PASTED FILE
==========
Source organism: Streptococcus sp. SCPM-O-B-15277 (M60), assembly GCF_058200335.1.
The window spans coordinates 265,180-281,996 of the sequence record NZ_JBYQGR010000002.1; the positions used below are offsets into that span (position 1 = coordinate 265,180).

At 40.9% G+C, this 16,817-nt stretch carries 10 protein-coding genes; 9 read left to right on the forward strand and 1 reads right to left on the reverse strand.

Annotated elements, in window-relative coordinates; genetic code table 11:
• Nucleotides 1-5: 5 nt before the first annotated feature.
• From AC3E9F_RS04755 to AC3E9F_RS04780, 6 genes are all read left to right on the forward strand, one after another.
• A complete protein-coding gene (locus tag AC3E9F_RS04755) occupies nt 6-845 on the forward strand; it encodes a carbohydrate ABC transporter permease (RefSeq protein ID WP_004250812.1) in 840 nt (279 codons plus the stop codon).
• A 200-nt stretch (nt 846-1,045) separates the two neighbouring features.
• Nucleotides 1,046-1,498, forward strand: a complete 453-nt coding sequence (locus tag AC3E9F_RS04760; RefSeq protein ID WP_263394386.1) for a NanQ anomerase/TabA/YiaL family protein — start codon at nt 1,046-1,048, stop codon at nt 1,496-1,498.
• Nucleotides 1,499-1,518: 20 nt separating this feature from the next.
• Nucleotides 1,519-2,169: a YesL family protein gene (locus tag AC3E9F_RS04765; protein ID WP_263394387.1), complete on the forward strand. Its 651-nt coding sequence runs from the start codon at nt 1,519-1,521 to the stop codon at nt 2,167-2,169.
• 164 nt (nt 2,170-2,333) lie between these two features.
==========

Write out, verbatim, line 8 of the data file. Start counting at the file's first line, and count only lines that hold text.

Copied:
• A 200-nt stretch (nt 846-1,045) separates the two neighbouring features.